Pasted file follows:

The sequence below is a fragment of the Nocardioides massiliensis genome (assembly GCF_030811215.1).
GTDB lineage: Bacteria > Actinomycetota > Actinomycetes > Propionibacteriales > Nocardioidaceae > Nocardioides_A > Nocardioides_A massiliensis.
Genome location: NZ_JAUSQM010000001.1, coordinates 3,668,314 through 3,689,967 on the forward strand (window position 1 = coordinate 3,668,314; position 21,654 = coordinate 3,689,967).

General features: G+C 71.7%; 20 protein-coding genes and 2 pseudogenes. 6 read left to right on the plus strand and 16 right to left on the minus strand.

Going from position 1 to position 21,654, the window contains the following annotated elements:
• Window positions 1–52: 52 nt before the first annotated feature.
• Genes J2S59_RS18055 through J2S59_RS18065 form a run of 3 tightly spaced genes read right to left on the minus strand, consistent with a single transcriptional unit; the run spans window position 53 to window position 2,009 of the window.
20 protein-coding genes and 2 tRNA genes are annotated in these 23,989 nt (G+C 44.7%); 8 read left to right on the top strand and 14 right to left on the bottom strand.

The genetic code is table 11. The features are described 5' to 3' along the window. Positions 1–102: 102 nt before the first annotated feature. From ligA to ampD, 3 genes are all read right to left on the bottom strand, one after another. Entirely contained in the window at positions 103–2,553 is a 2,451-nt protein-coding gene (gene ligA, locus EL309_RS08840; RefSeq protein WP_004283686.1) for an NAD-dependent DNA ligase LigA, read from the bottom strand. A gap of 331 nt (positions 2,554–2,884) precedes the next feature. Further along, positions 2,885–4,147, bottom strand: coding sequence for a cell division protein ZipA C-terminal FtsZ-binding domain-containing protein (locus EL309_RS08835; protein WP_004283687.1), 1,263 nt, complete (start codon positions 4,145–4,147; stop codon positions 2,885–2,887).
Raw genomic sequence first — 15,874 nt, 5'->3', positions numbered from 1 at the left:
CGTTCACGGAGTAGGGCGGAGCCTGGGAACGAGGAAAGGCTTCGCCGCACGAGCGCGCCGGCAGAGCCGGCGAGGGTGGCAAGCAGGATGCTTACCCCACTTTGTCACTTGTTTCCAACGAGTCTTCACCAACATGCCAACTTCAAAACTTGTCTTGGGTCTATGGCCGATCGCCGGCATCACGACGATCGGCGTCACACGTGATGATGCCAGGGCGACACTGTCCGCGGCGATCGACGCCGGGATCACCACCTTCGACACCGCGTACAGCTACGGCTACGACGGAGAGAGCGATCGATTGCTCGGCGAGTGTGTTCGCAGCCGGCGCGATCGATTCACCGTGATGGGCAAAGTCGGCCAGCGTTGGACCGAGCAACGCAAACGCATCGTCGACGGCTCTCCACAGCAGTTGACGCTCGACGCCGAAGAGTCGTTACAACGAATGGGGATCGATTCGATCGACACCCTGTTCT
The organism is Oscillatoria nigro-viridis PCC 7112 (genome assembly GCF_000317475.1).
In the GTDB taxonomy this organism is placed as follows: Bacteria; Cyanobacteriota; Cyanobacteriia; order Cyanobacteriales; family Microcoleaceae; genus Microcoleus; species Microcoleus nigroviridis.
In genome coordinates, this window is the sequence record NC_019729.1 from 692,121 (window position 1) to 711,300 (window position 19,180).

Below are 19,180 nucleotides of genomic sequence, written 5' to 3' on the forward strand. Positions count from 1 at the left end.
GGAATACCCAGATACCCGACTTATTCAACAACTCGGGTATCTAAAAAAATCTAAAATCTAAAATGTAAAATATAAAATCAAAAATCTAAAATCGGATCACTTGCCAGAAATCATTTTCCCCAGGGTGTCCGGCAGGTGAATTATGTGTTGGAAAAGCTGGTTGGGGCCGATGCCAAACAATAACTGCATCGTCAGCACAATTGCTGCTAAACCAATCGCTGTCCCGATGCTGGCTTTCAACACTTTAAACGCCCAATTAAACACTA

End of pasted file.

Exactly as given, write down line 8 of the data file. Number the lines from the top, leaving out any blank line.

20 protein-coding genes and 2 tRNA genes are annotated in these 23,989 nt (G+C 44.7%); 8 read left to right on the top strand and 14 right to left on the bottom strand.